Natural Log Home Details
It's true that the devil is in the details. The challenge of building a 'new' log home is lessoned by using natural logs. By natural we mean hand-hewn. Cut by hand over a century ago. The imperfections Walden's big heart-wood logs were made by a man holding his adz. Not a machine calculating how to space a make-believe slash.
Check out the mortise pocket in the natural hand-hewn post above. Originally a tenon (a pronged end of a log) fit right in that pocket, thus the term mortise-and-tenon construction. The little round piece that goes across is the peg that secured the tenon. Also look at the slash marks along the left side of the post. Yep, made by an adz (a long handled axe) held by a man, over a hundred years ago.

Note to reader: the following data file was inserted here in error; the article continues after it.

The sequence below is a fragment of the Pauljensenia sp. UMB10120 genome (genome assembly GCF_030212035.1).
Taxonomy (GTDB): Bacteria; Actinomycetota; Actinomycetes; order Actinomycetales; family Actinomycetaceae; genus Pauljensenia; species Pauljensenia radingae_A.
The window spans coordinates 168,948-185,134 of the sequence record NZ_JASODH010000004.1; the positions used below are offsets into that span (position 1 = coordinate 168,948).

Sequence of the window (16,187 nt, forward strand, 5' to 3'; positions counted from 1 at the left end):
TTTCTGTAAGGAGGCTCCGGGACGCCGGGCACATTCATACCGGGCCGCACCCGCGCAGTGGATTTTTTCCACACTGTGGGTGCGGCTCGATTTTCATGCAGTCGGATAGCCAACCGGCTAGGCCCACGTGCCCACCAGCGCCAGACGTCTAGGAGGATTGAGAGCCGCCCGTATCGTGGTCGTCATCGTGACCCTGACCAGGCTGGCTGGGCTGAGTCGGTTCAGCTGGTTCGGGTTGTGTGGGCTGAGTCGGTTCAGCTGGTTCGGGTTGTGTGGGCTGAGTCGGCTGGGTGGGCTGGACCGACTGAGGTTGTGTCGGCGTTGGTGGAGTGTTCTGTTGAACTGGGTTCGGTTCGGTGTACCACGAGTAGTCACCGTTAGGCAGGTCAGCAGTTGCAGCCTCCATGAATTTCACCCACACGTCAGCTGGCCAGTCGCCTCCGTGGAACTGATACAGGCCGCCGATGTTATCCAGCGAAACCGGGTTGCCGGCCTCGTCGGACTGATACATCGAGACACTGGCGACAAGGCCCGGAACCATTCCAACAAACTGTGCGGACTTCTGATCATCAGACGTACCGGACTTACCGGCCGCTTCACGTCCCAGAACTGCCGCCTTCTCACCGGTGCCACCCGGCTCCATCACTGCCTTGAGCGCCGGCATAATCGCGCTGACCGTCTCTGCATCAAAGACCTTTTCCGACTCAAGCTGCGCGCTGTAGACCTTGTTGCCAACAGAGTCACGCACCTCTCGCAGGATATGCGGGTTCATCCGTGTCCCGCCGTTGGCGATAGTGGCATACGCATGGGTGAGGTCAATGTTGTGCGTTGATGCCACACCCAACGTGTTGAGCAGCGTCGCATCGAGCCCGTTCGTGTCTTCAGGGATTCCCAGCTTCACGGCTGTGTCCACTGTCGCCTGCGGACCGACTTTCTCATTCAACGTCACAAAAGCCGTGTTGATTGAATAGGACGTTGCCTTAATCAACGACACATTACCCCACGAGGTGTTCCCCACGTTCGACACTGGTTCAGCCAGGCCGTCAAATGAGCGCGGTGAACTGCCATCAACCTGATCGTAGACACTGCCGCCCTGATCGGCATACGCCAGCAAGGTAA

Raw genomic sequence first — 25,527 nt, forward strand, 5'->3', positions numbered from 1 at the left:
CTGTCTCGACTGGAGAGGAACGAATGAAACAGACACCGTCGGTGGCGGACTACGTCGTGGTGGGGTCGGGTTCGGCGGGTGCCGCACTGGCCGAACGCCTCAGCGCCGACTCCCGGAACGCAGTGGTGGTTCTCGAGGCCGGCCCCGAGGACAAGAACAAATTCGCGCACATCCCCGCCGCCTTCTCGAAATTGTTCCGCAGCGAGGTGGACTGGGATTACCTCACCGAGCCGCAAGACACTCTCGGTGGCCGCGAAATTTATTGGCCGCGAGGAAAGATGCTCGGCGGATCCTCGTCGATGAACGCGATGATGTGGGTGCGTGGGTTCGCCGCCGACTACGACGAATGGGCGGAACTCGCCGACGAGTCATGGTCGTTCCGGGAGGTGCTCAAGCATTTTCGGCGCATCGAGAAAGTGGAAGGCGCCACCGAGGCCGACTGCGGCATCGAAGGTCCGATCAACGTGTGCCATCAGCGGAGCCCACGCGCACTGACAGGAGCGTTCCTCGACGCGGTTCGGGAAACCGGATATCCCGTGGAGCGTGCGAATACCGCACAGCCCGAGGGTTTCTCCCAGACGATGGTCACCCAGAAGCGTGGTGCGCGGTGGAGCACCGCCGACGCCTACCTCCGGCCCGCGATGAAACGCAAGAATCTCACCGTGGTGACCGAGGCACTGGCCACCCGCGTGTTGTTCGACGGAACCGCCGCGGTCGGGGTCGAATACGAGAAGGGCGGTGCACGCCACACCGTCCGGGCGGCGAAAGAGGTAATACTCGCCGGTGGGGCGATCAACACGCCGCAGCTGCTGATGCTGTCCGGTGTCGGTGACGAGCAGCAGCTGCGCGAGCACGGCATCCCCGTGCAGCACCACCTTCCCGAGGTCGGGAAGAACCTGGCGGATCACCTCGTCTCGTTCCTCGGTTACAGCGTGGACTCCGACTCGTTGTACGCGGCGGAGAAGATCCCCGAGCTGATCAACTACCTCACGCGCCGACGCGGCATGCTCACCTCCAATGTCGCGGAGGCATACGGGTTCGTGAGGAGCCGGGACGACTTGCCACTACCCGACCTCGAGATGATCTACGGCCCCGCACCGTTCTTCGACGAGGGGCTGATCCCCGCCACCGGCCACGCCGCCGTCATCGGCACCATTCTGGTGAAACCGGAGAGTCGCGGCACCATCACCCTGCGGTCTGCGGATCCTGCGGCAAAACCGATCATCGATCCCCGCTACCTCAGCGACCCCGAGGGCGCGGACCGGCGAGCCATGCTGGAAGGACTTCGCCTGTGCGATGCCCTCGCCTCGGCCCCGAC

What looks like two rustic doors above the wood box above is actually one large door. Made of weathered barnwood, the door swings open and latches on the perpendicular wall, revealing a big-screen TV.
(Which is state-of-the art and HUGE.) Notice the tobacco poles used to balance out the cabinet extension - the new TV didn't fit in the cabinet!
This bathroom door was made of weathered barnwood, and the handle is a crooked Rhododenron branch.
The bannister of this natural log home is made from old tobacco poles. They were used in barns for drying tobacco leaves, and are stained dark from the nicotine.
These dovetail corners were renotched by hand, almost 150 years after they were originally notched. By hand. Notice the dense rings in the heart wood? You can't find that in new growth timbers.
P.O. Box 366